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Pwn2Own hack contest puts record $645K on prize table

Gregg Keizer | Feb. 3, 2014
New grand prize of $150,000 requires researchers to deal with Microsoft's EMET anti-exploit toolkit

"The #Pwn2own random drawing shit is back this year, a very bad rule that was removed last year where all pwners were allowed to pwn," said Chaouki Bekrar, CEO of French vulnerability research lab and zero-day seller Vupen, in a tweet yesterday.

Actually, Pwn2Own used the drawing in 2013, but during the challenge the prize pool was expanded to give every successful exploit the winning prize money, which resulted in several earning $20,000 each for hacking Java.

Gorenc said the same may happen at this year's contest, depending on how many register for the contest.

Pwn2Own has been dominated in recent years by teams to the detriment of individuals who cannot compete with groups of well-armed collectives, such as the team from Vupen, which walked off with $250,000 in prize money last year for hacking IE10, Firefox, Flash and Java.

"I'm trying to remember, who has won pwn2own by themselves besides me, @dinodaizovi, and @nils?" asked Charlie Miller, a Twitter researcher who has won four times at Pwn2Own, most recently in 2011. "The team aspect takes the fun out if it [in my opinion]."

Another individual winner, Peter Vreugdenhil, who took home $10,000 in 2010, now works for Exodus Intelligence, a firm that includes Aaron Portnoy, who once ran Pwn2Own. Several others individually won prizes last year by hacking Adobe Reader and Oracle's Java.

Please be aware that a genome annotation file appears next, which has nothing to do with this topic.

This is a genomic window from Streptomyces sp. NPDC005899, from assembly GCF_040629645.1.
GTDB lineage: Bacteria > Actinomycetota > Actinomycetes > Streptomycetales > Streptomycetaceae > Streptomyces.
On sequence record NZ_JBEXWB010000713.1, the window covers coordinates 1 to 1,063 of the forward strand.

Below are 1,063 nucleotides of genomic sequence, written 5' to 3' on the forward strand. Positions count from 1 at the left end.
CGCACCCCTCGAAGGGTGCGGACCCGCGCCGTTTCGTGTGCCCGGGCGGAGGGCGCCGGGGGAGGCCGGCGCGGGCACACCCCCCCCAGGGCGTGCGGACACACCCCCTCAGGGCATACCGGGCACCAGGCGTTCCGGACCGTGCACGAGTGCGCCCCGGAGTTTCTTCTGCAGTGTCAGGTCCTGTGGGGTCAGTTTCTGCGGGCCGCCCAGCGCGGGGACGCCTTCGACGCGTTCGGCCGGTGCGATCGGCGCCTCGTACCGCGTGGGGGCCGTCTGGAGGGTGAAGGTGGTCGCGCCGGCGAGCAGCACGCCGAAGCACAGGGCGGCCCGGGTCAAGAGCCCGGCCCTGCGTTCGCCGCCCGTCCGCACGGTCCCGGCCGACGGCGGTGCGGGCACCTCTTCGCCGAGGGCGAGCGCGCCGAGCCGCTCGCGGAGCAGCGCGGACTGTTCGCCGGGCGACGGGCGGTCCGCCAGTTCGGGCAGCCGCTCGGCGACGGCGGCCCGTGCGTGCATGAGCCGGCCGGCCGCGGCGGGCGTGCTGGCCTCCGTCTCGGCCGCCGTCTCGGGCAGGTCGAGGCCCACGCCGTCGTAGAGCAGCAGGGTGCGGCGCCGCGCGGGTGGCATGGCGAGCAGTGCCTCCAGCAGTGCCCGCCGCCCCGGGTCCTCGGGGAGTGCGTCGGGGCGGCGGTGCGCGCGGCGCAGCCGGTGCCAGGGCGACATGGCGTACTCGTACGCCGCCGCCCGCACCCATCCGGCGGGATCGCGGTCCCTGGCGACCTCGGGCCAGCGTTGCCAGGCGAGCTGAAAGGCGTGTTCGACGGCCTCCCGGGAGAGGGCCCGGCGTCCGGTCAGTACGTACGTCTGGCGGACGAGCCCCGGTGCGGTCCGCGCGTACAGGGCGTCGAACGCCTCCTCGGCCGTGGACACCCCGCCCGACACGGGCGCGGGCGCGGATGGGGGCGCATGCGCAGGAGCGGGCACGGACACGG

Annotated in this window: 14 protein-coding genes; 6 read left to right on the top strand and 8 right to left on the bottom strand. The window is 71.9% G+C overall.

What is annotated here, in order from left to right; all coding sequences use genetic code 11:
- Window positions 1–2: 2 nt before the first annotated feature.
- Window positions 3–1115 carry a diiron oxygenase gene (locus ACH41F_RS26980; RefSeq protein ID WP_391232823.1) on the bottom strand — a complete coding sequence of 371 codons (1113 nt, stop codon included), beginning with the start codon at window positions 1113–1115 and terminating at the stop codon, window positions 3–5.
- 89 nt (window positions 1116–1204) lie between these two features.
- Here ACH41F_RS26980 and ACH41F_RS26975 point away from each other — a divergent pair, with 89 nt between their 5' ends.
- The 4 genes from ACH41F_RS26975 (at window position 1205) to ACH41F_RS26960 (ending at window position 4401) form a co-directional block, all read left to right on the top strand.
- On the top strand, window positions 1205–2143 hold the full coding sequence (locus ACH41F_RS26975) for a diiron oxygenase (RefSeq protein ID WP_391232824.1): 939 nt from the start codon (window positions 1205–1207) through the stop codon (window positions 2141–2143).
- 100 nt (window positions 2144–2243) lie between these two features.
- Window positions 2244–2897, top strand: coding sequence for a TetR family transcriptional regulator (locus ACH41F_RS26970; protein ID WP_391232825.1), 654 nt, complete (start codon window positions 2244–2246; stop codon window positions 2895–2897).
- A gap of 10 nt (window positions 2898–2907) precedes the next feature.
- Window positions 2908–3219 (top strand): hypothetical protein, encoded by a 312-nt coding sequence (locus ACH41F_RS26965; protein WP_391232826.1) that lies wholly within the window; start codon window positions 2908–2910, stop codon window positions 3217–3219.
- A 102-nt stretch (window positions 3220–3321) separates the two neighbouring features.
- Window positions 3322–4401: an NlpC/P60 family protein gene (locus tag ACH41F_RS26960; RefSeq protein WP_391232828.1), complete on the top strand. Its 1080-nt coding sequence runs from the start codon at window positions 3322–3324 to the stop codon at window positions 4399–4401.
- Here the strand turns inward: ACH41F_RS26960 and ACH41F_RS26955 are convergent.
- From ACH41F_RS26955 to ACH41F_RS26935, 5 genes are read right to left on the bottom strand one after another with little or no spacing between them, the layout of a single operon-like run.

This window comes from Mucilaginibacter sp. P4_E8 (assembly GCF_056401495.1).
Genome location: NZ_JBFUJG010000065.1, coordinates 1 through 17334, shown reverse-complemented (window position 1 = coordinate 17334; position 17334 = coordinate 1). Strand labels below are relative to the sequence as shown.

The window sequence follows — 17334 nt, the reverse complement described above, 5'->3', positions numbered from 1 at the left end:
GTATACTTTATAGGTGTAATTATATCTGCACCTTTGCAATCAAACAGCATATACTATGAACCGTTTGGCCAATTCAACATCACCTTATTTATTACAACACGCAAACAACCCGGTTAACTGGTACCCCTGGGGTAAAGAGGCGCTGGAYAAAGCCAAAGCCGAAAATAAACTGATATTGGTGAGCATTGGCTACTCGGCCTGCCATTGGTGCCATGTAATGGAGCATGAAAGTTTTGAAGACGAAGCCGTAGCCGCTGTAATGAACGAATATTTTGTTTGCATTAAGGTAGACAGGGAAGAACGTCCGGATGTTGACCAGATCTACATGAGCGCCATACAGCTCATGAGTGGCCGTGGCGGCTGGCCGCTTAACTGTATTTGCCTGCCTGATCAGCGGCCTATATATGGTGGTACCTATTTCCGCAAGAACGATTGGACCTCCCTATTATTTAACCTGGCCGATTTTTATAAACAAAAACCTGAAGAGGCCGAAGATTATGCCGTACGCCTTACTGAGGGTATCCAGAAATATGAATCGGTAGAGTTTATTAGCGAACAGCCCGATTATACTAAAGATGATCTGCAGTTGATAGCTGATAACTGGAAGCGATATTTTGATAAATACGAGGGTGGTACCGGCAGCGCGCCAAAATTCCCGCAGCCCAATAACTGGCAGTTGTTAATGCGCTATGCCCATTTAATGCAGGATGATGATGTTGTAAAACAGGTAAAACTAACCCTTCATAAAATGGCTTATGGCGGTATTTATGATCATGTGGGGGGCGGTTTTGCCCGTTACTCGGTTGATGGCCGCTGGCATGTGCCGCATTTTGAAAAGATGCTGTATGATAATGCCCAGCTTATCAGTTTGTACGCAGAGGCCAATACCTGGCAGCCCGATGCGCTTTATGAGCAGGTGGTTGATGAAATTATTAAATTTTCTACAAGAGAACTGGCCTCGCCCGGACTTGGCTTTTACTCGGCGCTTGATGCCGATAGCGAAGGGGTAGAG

Gorenc disagreed with Miller, and dismissed the idea that teams, especially large ones like Vupen's, skewed the contest. "Every year, we sit down and think about how to make Pwn2Own more interesting," said Gorenc. "Last year, we thought about [individuals versus teams] but just went forward with one contest. If people want to team up and split the prize money, that's up to them."

The total payout in 2013 was a record $480,000.

Bekrar also criticized the Exploit Unicorn challenge, arguing that the $150,000 prize is inadequate when three different zero-day vulnerabilities are needed to win. "Unicorn prize is useless as it requires to burn 3 0days: IE + sandbox bypass + kernel exploit, while two would be enough," he said on Twitter.

According to Gorenc, there is no three-vulnerability minimum for the grand prize. "If they can make it happen in just two, and followed the rules, we'd be glad to give them the prize," Gorenc said.

TippingPoint and its ZDI bounty program have sponsored or co-sponsored Pwn2Own since its 2007 inception. After researchers hand over the vulnerabilities they used to hack targets -- and their exploit code -- ZDI confirms the results, then passes the information to the pertinent vendors, which often have representatives on-site, ready to jump on patching.


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